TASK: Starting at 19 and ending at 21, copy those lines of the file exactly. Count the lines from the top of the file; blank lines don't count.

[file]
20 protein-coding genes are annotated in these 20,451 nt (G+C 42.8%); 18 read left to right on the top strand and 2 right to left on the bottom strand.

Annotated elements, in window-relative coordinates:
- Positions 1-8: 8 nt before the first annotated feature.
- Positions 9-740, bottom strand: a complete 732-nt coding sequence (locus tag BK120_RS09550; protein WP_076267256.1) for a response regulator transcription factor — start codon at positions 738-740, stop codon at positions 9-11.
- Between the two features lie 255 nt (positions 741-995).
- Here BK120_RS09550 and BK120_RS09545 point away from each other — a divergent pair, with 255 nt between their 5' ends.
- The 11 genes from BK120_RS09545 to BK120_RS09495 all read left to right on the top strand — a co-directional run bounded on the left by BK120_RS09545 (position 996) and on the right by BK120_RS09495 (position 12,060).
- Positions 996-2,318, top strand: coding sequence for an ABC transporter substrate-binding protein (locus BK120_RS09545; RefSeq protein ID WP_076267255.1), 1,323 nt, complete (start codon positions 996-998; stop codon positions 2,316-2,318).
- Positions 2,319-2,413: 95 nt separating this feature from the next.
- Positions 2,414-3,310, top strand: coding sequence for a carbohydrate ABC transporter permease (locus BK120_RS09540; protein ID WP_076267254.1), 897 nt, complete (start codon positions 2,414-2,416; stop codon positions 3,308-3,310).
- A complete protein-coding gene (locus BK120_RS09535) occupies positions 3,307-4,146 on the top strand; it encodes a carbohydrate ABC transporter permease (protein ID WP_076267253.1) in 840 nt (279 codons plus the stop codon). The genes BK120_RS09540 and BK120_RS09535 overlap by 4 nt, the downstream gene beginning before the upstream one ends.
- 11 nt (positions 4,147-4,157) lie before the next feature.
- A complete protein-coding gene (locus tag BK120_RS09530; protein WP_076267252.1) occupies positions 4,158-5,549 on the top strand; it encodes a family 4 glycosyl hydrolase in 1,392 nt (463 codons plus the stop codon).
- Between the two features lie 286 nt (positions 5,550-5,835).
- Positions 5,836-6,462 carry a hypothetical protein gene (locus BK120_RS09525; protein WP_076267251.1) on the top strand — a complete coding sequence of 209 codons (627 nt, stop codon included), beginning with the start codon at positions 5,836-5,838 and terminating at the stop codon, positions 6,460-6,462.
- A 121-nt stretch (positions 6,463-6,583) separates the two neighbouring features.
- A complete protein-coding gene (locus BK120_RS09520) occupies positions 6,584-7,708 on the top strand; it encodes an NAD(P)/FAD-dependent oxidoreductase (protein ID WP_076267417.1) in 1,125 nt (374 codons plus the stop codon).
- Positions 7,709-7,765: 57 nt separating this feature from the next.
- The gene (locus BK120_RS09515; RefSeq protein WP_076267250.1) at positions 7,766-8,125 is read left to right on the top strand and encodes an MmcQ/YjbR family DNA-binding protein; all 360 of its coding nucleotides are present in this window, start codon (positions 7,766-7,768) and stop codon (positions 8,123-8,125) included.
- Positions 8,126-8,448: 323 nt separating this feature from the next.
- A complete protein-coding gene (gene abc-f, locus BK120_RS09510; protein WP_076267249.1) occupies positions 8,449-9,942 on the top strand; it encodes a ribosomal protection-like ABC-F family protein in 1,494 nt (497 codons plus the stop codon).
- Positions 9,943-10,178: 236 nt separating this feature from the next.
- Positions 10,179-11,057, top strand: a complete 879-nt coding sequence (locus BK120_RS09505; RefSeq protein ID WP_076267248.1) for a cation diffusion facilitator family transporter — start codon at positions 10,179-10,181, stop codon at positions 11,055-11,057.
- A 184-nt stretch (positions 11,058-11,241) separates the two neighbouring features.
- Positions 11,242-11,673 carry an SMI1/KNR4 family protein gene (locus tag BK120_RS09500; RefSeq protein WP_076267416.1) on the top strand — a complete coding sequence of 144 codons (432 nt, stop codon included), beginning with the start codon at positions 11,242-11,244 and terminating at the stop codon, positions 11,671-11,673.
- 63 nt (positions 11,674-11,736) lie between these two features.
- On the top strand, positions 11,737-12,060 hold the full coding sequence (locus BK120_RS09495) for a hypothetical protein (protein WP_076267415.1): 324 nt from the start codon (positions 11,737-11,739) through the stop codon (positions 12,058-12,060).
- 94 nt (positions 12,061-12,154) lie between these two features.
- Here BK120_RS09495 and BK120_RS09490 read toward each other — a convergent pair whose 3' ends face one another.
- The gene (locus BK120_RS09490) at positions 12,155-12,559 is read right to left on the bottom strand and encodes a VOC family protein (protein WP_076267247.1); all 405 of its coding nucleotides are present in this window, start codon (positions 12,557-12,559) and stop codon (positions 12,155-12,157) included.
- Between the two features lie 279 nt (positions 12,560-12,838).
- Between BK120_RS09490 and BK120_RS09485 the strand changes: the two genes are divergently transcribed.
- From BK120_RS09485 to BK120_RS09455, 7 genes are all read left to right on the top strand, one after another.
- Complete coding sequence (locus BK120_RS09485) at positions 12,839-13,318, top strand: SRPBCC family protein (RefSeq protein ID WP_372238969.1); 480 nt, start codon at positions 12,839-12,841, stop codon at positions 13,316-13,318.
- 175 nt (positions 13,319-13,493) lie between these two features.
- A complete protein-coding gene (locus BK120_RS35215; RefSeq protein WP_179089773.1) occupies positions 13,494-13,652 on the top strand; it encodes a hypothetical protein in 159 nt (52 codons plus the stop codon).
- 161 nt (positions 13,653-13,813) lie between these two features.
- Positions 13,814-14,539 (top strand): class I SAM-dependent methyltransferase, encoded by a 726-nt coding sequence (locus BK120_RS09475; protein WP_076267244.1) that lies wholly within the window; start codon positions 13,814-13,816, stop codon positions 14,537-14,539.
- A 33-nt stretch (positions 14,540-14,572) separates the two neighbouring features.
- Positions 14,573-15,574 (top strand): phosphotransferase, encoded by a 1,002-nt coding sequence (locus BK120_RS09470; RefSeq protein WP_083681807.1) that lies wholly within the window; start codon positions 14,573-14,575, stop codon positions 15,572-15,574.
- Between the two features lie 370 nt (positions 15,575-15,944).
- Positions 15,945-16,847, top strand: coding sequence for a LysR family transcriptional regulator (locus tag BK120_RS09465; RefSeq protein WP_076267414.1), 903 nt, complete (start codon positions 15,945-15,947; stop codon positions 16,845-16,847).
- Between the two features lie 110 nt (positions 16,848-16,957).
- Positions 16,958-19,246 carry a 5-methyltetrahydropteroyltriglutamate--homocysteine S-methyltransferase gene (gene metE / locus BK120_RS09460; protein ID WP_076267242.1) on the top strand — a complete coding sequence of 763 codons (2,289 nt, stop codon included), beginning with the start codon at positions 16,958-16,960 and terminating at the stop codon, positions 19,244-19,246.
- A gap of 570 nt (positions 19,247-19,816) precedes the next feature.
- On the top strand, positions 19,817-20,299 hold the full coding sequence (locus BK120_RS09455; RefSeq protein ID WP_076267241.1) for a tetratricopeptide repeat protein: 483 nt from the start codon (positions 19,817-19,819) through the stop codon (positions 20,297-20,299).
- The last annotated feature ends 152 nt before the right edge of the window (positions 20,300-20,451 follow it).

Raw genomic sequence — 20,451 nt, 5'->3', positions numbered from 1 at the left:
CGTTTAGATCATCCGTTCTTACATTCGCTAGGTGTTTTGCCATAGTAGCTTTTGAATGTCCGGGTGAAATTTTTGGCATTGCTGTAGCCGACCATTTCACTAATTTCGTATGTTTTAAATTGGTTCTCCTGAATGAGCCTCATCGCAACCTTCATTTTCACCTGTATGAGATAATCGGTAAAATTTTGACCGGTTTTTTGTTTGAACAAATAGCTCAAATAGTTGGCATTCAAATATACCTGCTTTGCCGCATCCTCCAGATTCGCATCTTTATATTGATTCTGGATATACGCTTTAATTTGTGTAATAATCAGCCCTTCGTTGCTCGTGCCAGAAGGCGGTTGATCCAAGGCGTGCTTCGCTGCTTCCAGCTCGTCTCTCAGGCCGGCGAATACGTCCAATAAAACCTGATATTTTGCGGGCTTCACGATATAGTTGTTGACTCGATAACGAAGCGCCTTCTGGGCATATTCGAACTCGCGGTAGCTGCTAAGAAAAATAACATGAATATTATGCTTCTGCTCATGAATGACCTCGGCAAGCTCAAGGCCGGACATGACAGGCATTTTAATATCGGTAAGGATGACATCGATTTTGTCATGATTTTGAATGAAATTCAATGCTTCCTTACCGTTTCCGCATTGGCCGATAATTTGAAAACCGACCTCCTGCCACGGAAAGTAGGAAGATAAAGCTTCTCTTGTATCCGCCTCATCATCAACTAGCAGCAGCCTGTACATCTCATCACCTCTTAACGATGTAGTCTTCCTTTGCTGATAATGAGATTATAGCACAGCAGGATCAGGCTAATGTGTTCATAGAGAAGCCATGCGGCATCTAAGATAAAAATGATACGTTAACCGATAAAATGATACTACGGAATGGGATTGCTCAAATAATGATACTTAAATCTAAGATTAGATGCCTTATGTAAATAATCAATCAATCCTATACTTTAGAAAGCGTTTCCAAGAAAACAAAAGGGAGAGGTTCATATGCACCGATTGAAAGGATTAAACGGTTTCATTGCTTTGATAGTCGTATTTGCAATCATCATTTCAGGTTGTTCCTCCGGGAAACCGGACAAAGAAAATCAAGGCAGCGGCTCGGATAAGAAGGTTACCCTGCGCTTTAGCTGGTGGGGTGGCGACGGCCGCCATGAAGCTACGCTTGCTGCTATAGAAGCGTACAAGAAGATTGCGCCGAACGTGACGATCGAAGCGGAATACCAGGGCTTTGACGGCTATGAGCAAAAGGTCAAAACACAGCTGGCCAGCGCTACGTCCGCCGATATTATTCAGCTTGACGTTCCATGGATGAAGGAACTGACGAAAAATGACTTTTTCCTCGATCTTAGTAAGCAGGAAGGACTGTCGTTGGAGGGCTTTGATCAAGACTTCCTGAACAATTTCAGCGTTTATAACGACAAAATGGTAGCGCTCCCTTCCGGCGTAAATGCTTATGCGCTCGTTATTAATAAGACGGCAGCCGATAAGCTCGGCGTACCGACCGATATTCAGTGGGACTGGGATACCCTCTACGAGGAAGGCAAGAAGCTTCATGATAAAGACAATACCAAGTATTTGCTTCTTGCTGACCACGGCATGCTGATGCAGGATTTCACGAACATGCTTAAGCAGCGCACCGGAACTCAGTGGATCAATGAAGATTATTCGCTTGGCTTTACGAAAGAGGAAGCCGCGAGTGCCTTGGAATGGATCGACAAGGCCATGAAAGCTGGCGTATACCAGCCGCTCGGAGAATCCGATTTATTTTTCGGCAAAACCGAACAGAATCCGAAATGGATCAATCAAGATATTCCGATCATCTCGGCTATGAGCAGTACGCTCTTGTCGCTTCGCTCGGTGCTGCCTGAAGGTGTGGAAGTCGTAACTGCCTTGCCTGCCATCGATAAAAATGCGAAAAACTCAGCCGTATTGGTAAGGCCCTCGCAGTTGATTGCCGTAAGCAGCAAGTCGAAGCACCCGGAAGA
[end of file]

- The gene (locus BK120_RS09515; RefSeq protein WP_076267250.1) at positions 7,766-8,125 is read left to right on the top strand and encodes an MmcQ/YjbR family DNA-binding protein; all 360 of its coding nucleotides are present in this window, start codon (positions 7,766-7,768) and stop codon (positions 8,123-8,125) included.
- Positions 8,126-8,448: 323 nt separating this feature from the next.
- A complete protein-coding gene (gene abc-f, locus BK120_RS09510; protein WP_076267249.1) occupies positions 8,449-9,942 on the top strand; it encodes a ribosomal protection-like ABC-F family protein in 1,494 nt (497 codons plus the stop codon).